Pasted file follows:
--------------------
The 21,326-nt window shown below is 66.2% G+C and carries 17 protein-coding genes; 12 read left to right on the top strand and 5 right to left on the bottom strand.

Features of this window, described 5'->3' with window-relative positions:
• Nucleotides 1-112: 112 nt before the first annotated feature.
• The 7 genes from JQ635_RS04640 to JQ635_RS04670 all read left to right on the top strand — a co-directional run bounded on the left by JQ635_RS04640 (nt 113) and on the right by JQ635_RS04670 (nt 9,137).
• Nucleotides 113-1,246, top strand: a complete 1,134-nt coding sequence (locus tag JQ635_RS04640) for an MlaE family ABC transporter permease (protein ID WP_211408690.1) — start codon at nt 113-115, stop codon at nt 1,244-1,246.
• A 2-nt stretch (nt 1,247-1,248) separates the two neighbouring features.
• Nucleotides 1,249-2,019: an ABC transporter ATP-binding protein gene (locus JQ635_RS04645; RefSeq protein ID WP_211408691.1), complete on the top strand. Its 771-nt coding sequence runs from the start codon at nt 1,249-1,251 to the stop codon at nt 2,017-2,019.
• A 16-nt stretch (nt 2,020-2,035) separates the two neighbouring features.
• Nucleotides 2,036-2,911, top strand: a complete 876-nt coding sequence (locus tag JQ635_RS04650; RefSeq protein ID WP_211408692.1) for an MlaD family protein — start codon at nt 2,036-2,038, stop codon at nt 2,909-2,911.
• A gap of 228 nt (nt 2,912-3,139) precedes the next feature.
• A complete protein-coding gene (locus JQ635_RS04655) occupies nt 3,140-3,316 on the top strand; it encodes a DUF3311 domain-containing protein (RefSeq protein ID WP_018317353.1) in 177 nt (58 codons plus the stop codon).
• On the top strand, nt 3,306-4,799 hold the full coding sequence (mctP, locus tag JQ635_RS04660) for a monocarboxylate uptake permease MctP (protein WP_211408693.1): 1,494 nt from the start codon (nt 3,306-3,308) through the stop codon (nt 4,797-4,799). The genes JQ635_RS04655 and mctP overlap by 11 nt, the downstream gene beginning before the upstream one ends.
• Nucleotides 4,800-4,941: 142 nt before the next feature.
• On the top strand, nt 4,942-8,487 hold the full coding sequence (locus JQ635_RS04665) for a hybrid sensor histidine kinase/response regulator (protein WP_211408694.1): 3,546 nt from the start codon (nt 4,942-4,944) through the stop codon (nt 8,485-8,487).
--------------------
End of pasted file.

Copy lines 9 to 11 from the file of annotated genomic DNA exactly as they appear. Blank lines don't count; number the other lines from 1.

• Nucleotides 2,036-2,911, top strand: a complete 876-nt coding sequence (locus tag JQ635_RS04650; RefSeq protein ID WP_211408692.1) for an MlaD family protein — start codon at nt 2,036-2,038, stop codon at nt 2,909-2,911.
• A gap of 228 nt (nt 2,912-3,139) precedes the next feature.
• A complete protein-coding gene (locus JQ635_RS04655) occupies nt 3,140-3,316 on the top strand; it encodes a DUF3311 domain-containing protein (RefSeq protein ID WP_018317353.1) in 177 nt (58 codons plus the stop codon).